Jacksonville small business coronavirus aid program maxes out on first day

There was funding for 4,500 businesses. 5,000 and counting showed up.

The first day for accepting applications for Jacksonville’s small business coronavirus financial assistance program may be the only day for business owners to apply for the program as the city quickly reached its maximum of 4,500 applicants within five hours.

Monday was the first day for applications to the highly touted program designed to help Jacksonville small businesses adversely affected by the COVID-19 outbreak. By noon Monday, more than 3,000 local business owners had submitted applications online and by 1:30 p.m. that figure had jumped above 5,000.

“We reached the max at 1:20 p.m. [Monday] and we are now taking businesses for the waiting list. We have about 5,000 total so far,” said Nikkie Kimbleton, spokesperson for Mayor Lenny Curry.

While the program was officially launched Monday morning, the city encouraged online applications over the preceding weekend.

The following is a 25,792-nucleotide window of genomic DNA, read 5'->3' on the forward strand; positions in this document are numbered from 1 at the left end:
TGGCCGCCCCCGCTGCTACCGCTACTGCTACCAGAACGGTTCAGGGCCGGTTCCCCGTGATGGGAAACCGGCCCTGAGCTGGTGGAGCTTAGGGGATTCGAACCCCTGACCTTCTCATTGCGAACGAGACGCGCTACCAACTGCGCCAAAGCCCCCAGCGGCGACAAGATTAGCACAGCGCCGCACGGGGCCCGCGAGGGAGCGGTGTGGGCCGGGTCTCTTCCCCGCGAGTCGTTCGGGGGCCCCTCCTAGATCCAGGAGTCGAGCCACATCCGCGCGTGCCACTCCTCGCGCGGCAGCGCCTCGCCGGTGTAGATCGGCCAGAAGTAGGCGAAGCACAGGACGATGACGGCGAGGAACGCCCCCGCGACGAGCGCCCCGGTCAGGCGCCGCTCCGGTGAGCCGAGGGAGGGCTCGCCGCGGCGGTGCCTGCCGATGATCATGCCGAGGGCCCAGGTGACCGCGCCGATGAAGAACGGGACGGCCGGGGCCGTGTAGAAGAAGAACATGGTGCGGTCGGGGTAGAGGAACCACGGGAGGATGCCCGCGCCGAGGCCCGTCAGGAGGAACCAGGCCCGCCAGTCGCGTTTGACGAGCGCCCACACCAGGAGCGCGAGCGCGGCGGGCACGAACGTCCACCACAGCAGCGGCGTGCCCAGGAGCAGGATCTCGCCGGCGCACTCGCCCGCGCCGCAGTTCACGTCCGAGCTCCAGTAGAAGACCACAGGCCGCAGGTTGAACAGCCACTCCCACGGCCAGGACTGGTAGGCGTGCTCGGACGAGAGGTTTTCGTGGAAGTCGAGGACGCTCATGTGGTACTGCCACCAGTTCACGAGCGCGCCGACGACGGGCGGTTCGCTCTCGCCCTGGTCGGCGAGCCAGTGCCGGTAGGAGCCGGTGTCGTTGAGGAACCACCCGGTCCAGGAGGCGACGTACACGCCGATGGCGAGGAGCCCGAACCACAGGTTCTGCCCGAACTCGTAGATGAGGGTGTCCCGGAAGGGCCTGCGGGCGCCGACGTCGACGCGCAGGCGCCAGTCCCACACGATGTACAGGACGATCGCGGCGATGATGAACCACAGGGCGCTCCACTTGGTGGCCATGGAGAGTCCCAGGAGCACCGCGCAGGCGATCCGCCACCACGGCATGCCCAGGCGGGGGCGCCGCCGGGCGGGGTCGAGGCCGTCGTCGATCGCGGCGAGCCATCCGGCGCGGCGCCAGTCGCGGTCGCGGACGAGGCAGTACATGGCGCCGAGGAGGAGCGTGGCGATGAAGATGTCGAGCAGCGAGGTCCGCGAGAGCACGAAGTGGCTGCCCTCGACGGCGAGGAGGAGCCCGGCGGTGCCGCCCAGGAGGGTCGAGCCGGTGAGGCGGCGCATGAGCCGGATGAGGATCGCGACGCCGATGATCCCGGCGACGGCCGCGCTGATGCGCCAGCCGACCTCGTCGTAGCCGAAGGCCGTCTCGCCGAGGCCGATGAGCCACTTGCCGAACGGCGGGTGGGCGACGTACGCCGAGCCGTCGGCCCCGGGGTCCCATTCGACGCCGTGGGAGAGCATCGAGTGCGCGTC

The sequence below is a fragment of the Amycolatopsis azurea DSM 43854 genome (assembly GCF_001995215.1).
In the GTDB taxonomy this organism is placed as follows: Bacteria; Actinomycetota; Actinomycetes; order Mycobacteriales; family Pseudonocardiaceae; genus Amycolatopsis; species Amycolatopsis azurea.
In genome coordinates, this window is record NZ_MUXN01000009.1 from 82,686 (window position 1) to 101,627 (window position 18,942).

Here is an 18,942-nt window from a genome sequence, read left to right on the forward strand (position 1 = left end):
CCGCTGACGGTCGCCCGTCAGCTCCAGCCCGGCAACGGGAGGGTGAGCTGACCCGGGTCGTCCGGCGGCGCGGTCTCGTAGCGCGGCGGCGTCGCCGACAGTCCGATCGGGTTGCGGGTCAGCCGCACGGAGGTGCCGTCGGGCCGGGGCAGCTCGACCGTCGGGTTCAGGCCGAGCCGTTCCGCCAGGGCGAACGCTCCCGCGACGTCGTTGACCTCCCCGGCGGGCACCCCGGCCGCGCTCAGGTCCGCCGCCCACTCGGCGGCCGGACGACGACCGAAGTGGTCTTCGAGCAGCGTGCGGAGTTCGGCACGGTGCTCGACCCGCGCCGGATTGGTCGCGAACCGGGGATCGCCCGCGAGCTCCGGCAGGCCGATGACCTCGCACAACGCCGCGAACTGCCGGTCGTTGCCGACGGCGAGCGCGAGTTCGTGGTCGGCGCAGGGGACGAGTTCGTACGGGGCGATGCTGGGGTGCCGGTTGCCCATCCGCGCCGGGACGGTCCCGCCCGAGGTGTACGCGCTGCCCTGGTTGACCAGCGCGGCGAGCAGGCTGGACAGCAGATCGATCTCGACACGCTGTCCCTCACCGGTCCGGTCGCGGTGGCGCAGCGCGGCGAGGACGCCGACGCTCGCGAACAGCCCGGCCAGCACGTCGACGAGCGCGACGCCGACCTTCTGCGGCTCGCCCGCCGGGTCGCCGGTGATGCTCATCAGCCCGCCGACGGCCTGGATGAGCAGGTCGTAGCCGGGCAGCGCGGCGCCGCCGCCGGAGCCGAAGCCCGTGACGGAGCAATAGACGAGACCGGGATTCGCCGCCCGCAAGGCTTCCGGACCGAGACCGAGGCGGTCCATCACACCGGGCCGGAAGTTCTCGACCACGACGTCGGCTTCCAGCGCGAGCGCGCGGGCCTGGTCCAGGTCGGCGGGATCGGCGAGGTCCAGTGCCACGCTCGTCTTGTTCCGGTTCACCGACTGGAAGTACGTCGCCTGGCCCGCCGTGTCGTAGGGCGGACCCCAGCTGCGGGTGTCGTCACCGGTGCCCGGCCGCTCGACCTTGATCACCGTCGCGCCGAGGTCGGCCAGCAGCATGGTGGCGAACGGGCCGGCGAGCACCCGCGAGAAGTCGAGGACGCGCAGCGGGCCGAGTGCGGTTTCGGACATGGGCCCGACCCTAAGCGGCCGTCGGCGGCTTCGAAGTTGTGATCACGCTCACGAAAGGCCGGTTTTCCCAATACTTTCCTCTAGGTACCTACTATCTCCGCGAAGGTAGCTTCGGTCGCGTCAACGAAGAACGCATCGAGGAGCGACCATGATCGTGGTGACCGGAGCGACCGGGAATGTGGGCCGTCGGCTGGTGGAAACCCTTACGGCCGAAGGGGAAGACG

Local and state orders caused many businesses to shut down, particularly those in the service and hospitality industries.

The city dedicated $9 million in funds for the program. The program distributes one-time-payments of $2,000-$4,500 to qualifying businesses.

Early applications were critical in helping the city decide who gets what financial assistance because the grants will be disbursed on a first-come, first-serve basis.

The city has not indicated if it will close the application window. Small business owners have to establish an account with Jacksonville on the city’s website and then meet a host of requirements before grants are distributed.

Requirements include:

— The business must be in Duval County.

— Business owners must provide the tax identification assigned to the small business.

— The business must have been in operation for at least one year prior to Feb. 29, 2020.

— The business should not have had more than 100 employees on Feb. 29, 2020;  there’s no minimum number of employees. Sole proprietors qualify.

— Business owners must certify that the business has experienced a reduction in revenue of at least 25% since Feb. 29, 2020, as a direct result of the COVID-19 crisis.

Drew Dixon

Drew Dixon is a journalist of 40 years who has reported in print and broadcast throughout Florida, starting in Ohio in the 1980s. He is also an adjunct professor of philosophy and ethics at three colleges, Jacksonville University, University of North Florida and Florida State College at Jacksonville. You can reach him at [email protected].


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